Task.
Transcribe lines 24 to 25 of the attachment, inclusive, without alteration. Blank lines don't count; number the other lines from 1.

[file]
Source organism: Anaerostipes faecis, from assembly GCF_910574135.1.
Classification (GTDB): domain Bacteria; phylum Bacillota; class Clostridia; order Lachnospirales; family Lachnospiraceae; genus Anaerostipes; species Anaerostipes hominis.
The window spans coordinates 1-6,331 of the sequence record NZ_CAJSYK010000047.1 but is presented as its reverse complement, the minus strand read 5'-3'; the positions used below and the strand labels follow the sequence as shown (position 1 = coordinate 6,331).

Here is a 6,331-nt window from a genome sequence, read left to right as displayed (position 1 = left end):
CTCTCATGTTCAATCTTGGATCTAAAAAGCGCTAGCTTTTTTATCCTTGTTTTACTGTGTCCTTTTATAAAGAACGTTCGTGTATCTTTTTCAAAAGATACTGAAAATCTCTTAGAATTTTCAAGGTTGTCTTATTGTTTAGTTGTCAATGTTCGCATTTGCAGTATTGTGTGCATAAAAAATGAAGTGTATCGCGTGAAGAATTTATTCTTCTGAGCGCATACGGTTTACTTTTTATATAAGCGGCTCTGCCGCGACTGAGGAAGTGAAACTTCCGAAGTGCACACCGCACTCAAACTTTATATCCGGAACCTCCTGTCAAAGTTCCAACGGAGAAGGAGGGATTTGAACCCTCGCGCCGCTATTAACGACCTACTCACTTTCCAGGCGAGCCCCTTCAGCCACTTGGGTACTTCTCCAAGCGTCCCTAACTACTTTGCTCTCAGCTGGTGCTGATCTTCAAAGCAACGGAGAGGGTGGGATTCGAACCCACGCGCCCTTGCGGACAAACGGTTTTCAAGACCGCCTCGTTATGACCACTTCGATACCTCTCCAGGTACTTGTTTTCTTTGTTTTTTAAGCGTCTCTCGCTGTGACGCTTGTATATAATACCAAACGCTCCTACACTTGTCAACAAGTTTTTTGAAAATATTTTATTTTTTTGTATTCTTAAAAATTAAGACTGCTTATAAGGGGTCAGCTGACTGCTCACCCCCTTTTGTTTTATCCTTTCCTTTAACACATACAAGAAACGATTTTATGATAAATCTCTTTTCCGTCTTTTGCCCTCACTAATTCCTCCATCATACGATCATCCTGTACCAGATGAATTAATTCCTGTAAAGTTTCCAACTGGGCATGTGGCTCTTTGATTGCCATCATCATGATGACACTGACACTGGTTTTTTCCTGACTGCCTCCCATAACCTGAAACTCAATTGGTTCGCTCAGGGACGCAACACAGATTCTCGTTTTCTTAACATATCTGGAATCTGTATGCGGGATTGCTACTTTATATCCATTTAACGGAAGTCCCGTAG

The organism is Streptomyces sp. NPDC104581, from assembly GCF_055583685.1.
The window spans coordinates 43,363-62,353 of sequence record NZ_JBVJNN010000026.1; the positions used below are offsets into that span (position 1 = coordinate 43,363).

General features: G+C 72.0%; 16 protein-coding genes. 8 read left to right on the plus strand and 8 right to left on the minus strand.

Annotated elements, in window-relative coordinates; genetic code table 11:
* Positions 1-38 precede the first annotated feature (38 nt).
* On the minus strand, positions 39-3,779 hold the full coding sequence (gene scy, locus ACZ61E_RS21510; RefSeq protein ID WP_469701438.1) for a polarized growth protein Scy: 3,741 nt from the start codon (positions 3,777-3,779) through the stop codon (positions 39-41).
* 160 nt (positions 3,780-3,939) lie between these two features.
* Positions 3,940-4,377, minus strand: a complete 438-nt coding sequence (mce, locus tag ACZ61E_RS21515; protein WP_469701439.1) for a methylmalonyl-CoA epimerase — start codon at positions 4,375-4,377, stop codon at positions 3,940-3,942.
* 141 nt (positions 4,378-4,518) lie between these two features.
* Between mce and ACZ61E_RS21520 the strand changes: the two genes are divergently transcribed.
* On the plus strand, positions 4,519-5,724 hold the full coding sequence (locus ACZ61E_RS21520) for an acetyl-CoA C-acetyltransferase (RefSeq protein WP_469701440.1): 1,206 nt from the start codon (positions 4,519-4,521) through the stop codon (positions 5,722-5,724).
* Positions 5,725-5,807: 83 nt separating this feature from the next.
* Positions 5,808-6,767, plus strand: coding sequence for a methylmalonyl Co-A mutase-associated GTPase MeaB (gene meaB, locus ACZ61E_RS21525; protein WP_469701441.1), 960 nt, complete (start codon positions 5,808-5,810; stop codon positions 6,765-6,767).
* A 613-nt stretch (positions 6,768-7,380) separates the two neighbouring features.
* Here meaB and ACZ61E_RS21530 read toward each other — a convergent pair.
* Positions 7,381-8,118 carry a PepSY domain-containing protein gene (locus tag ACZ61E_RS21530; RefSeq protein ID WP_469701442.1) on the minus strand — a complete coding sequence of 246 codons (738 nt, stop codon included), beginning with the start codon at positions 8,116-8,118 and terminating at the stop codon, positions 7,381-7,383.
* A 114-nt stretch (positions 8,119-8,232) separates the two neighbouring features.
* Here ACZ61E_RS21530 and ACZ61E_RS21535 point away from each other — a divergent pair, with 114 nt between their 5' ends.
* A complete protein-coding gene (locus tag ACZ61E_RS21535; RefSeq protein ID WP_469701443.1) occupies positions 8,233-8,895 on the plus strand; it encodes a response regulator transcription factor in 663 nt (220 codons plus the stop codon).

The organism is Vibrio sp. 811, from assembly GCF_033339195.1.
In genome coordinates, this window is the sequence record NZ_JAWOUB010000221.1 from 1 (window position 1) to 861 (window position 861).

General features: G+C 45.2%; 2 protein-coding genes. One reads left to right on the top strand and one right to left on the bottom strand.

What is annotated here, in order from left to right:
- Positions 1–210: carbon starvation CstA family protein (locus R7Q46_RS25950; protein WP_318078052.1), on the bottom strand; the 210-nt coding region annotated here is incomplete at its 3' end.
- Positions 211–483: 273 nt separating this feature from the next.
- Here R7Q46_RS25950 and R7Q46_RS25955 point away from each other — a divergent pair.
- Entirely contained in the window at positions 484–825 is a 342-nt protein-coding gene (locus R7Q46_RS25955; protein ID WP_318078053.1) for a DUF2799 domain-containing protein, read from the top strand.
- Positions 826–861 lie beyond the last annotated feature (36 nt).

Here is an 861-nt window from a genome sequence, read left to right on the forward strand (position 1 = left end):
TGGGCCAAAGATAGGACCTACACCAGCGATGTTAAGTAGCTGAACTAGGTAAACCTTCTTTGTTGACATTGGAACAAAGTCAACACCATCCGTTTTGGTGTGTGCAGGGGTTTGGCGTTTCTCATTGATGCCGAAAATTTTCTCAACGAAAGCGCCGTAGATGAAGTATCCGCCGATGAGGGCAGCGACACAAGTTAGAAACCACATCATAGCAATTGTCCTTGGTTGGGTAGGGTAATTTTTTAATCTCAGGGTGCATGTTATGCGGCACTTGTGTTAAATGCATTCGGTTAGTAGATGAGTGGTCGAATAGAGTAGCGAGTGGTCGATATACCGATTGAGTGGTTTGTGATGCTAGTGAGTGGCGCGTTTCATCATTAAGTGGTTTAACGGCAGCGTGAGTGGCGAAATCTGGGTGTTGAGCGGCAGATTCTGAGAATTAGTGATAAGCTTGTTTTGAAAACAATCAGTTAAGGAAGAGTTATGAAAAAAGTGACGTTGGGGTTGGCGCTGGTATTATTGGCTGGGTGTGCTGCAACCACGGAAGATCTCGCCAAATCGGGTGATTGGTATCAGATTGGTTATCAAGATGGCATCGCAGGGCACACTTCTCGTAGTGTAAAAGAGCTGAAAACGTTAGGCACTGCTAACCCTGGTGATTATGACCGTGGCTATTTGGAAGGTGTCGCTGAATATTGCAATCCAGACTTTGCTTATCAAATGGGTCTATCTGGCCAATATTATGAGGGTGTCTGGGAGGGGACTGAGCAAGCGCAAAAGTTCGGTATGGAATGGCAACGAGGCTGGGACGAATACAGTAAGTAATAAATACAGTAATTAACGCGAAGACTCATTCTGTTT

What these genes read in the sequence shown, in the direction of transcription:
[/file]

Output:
* A complete protein-coding gene (locus tag ACZ61E_RS21535; RefSeq protein ID WP_469701443.1) occupies positions 8,233-8,895 on the plus strand; it encodes a response regulator transcription factor in 663 nt (220 codons plus the stop codon).

The organism is Vibrio sp. 811, from assembly GCF_033339195.1.